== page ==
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May 16, 201206:00 AM
After Hours

New Orleans Finest Nightlife

Lighting Up Lee Circle at Bellocq

Lee Circle is a potentially epic fulcrum for the Crescent City, the pivot where downtown becomes Uptown and the gateway to the museum district. But it’s been under-loved for too long. Gas stations occupy two of its landmark corners, and one of those is closed, while the sprawling embarrassment of the Louisiana ArtWorks, that shuttered boondoggle of an arts complex, lurks just beyond it.

But these days, at least, there is more life and light along the circle, and more reasons to visit.

The Circle Bar is back, and the former Le Cirque hotel has been remodeled as the Hotel Modern, with a new restaurant (Tamarind by Dominique) and a new bar. 

That would be Bellocq, which would probably be a destination bar no matter where it turned up. This is a stylish cocktail lounge tailor-made for people interested in what’s new – and, at the same time, what’s very old – in the world of drinks.


Photo by Ian McNulty

Bellocq debuted just a few months ago and it’s run by the same crew as Cure, which was among this year’s nominees for a national “Outstanding Bar Program” award from the James Beard Foundation. Right there, that should tell you that Bellocq is not a beer-and-a-shot kind of place or your typical corner watering hole. Since opening in 2009 as one of the pioneers of on Freret Street, Cure has been the hub of the New Orleans craft cocktail scene, a lightning rod for detractors bothered by its rules and vibe, an incubator for cocktail-making talent and a magnet for locals and travelers who get its passion and exacting standards.

But Bellocq is not Cure 2.0. In fact, if the precisely crafted drinks at Cure channel the golden age of cocktails, the drinks at Bellocq are their prequel. The specialty here are libations that pre-date the modern cocktail, especially cobblers, an archival mixed drink, popular in the 19th century, made from various combinations of wine, liquor or liqueurs with fruit, herbs and other additions. The overarching idea is a revival of old drinking categories and styles, and it’s one in synch with a growing trend in other cities.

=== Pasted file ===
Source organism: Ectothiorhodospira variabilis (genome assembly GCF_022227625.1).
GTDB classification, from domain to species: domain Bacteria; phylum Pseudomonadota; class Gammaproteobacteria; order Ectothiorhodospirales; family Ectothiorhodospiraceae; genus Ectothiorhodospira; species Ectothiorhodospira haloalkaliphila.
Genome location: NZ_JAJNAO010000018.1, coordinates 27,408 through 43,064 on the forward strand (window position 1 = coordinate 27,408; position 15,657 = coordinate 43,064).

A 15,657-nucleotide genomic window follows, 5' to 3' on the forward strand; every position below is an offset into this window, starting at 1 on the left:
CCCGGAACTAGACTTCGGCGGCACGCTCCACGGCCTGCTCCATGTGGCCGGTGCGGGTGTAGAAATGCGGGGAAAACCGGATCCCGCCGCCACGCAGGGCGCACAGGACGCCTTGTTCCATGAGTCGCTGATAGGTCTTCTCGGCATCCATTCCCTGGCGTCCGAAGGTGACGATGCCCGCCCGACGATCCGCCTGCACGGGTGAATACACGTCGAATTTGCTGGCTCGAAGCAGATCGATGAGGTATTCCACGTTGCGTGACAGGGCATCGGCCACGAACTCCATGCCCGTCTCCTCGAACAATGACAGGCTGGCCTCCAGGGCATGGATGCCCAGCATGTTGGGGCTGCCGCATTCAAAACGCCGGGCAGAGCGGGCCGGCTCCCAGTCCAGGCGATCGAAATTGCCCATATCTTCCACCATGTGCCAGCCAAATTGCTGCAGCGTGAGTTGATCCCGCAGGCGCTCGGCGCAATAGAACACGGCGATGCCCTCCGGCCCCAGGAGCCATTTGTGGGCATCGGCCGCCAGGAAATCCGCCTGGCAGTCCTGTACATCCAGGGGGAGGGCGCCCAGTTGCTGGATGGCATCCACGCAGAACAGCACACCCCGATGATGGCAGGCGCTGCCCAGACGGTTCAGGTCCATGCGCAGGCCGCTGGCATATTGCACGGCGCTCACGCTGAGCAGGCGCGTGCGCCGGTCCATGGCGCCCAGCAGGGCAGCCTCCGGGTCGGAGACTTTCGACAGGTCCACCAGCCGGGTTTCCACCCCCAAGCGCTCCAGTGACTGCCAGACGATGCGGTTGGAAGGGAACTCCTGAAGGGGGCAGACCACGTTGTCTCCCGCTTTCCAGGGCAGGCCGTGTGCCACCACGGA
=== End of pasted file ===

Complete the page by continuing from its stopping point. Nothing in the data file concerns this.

The bar stocks many types of port, sherry and Madeira. Of course you can order modern cocktails and more conventional drinks at Bellocq, but it’s fun to play along and at least start with the specialties this bar was built around.  It’s not a place to have your standard go-to, but to try something different.

That idea is also the organizing principle for an ongoing series of cocktail tastings at Bellocq called “In the Glass.” Each edition of this series has its own theme, with original cocktails from the staff at Bellocq, Cure and other local bars of a similar bent presented in conjunction with that theme. The next “In the Glass” is scheduled for May 22, when bartenders James Ives and Ryan Gannon will serve a menu of different cocktails that each demonstrate the potential uses of vermouth, that darling of the craft cocktail scene. The event goes all night – and, in fact, by stretching it to 1 a.m., a rather late bedtime for an ordinary Tuesday, Bellocq intends to draw bartenders getting off their shifts elsewhere. The staff has pledged to donate 25 percent of their tips from the night to a local charity. 

Starting in June, Bellocq will host a different “In the Glass” event each Tuesday.

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After Hours

New Orleans Finest Nightlife

about

Ian McNultyA transplant from his native Rhode Island, Ian McNulty quickly discovered how easy it is to strike up conversations with New Orleans people simply by asking about their favorite clubs and neighborhood joints.

He asked often, listened carefully and has been exploring the nightlife of the Crescent City ever since.

McNulty was the editor and principal contributor to Hungry? Thirsty? New Orleans, a guidebook to nightspots and inexpensive restaurants around town. He is also author of Season of Night, a memoir about life in a devastated part of New Orleans during the first few months after Hurricane Katrina.

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